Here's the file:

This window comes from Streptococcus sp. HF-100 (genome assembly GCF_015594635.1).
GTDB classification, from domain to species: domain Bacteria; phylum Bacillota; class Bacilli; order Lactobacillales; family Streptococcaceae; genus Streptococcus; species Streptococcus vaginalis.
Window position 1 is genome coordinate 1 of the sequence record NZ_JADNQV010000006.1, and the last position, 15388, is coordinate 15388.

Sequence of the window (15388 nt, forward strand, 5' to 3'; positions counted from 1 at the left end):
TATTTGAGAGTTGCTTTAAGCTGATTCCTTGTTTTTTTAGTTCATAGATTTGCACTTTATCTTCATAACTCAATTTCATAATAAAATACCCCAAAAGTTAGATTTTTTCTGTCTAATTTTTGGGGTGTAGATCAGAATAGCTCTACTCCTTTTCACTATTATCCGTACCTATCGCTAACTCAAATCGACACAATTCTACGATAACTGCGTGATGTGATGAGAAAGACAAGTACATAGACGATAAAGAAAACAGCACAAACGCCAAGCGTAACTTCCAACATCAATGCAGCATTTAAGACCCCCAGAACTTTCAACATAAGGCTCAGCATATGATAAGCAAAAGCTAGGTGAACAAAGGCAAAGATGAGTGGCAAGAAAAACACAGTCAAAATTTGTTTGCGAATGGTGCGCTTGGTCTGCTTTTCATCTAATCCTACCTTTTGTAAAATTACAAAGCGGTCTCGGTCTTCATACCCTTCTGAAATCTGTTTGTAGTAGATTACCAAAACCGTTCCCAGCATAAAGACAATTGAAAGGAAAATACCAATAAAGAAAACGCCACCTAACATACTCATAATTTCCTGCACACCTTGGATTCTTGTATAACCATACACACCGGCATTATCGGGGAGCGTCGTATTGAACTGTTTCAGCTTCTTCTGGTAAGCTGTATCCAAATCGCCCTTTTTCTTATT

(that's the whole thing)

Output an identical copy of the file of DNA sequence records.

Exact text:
This window comes from Streptococcus sp. HF-100 (genome assembly GCF_015594635.1).
GTDB classification, from domain to species: domain Bacteria; phylum Bacillota; class Bacilli; order Lactobacillales; family Streptococcaceae; genus Streptococcus; species Streptococcus vaginalis.
Window position 1 is genome coordinate 1 of the sequence record NZ_JADNQV010000006.1, and the last position, 15388, is coordinate 15388.

Sequence of the window (15388 nt, forward strand, 5' to 3'; positions counted from 1 at the left end):
TATTTGAGAGTTGCTTTAAGCTGATTCCTTGTTTTTTTAGTTCATAGATTTGCACTTTATCTTCATAACTCAATTTCATAATAAAATACCCCAAAAGTTAGATTTTTTCTGTCTAATTTTTGGGGTGTAGATCAGAATAGCTCTACTCCTTTTCACTATTATCCGTACCTATCGCTAACTCAAATCGACACAATTCTACGATAACTGCGTGATGTGATGAGAAAGACAAGTACATAGACGATAAAGAAAACAGCACAAACGCCAAGCGTAACTTCCAACATCAATGCAGCATTTAAGACCCCCAGAACTTTCAACATAAGGCTCAGCATATGATAAGCAAAAGCTAGGTGAACAAAGGCAAAGATGAGTGGCAAGAAAAACACAGTCAAAATTTGTTTGCGAATGGTGCGCTTGGTCTGCTTTTCATCTAATCCTACCTTTTGTAAAATTACAAAGCGGTCTCGGTCTTCATACCCTTCTGAAATCTGTTTGTAGTAGATTACCAAAACCGTTCCCAGCATAAAGACAATTGAAAGGAAAATACCAATAAAGAAAACGCCACCTAACATACTCATAATTTCCTGCACACCTTGGATTCTTGTATAACCATACACACCGGCATTATCGGGGAGCGTCGTATTGAACTGTTTCAGCTTCTTCTGGTAAGCTGTATCCAAATCGCCCTTTTTCTTATT